Wanting to spice-up your February ELA lesson plans? Winter months can be some of the toughest in the classroom. Add some variety to your instructional approaches and ward away boredom with these ten fresh ideas.
1. Pyramus and Thisbe
The story of Pyramus and Thisbe is an excellent way to bring a splash of mythology into the Valentine’s Day season. Whether students are reading A Midsummer Night’s Dream, Romeo and Juliet, or another story of forbidden love, this close reading activity leads to interesting discussions about symbolism, theme, and connections.
2. Adjective One Pager
Practice grammar with young adult literature! It is possible to connect grammar to other areas of study. Pull those books off your shelves and ask students to have fun with titles. This one pager is a combination of grammar, reading, and creative writing. Have fun with it.
3. Poem (or Song) Analysis
Keep students engaged in poetry by bringing annotations to a new level. This poetry analysis activity borders one pagers and essay writing. It requires students to think deeply and symbolically while using color. At first, students will break down elements of the poem or song, but there are additional options for students to show their thinking through extended response and scaffolded questions.
4. Character Analysis
What motivates a character? The answers might surprise you with these graphic organizers. Determined to get students thinking, I created this modern version of character analysis. You can use different ones with stories, or you can provide student choice.
5. Be My Valentine, Charlie Brown
Secondary students can use brain breaks between lessons and units that require a lot of critical thinking. If you have a day where you just want to reward students for hard work, or if you need a buffer to catch up on conferences, running assessments, or providing feedback, let students celebrate the month of February with a quick episode of Be My Valentine, Charlie Brown. Grab this viewing guide to pair with the show.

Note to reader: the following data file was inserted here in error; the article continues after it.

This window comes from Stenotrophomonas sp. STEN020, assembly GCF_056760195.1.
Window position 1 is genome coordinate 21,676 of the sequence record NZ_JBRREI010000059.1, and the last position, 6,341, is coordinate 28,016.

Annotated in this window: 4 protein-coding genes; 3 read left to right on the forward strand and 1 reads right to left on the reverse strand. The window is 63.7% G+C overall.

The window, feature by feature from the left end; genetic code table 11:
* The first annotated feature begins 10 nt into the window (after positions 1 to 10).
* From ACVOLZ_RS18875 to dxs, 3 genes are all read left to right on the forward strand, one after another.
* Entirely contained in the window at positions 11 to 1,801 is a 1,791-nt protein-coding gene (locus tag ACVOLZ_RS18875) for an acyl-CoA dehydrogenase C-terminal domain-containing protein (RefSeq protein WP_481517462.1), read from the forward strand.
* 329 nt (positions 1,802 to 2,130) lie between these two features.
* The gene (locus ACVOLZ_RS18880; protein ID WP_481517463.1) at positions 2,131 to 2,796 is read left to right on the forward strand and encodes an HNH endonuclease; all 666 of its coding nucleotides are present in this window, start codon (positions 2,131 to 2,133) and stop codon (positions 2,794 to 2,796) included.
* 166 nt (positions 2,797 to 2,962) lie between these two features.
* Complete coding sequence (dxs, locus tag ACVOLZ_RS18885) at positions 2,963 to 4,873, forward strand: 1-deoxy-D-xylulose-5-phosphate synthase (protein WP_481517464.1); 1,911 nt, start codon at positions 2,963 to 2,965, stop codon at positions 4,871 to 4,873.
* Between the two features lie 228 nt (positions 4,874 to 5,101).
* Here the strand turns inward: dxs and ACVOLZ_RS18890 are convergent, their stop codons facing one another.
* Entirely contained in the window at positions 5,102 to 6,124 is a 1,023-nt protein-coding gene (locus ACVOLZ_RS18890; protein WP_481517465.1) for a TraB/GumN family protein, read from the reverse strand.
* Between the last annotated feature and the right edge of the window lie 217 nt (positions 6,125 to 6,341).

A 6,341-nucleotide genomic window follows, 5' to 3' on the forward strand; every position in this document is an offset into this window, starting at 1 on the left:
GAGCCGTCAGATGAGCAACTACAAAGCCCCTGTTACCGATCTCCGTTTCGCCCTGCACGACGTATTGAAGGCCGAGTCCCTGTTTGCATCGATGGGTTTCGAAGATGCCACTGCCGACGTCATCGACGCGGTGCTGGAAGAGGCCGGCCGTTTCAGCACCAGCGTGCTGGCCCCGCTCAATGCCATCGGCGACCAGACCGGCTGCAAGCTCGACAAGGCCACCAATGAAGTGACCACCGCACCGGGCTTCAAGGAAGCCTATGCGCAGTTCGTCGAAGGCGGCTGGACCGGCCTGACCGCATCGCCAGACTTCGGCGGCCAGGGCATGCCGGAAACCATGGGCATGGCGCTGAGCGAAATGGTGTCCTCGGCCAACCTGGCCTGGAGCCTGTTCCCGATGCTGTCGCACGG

6. Editable Research Rubrics
Teaching research can feel overwhelming, but starting with the end in mind can help both you and your students. These MLA rubrics are completely editable so that you can personalize and modify for every writer.
7. Vocabulary in Formal Writing Bell Ringers
Tired of reading the same cliches and elementary words or phrases in students’ writing? Try teaching students about colloquialisms and cliches by introducing common informalities and showing them how to replace elementary wordings with more mature word choice. These vocabulary bell ringers, which can be used at any point throughout the period, include student-generated word wall templates and three weeks worth of daily vocabulary for writing.
8. Sentence Types
The basic sentences (interrogative, declarative, exclamatory, imperative) can become redundant to study! To spice up activities, I add a color by grammar activity to station rotations or as a review option.
9. The Oxford Comma
Help students understand the concepts of parallelism and awkward wording by introducing them to what is possibly the most entertaining punctuation mark in the English language – the Oxford Comma. Grab this free lesson, which ties the punctuation mark to real world events, to get started.
10. Inspirational Bookmarks
Inspire your students with these fun (and free!) bookmarks. Add these to your classroom library today.
And there you have it! We hope that these TEN February ELA lessons will help you get through the month with a spring in your step because…well, Spring is actually right around the corner.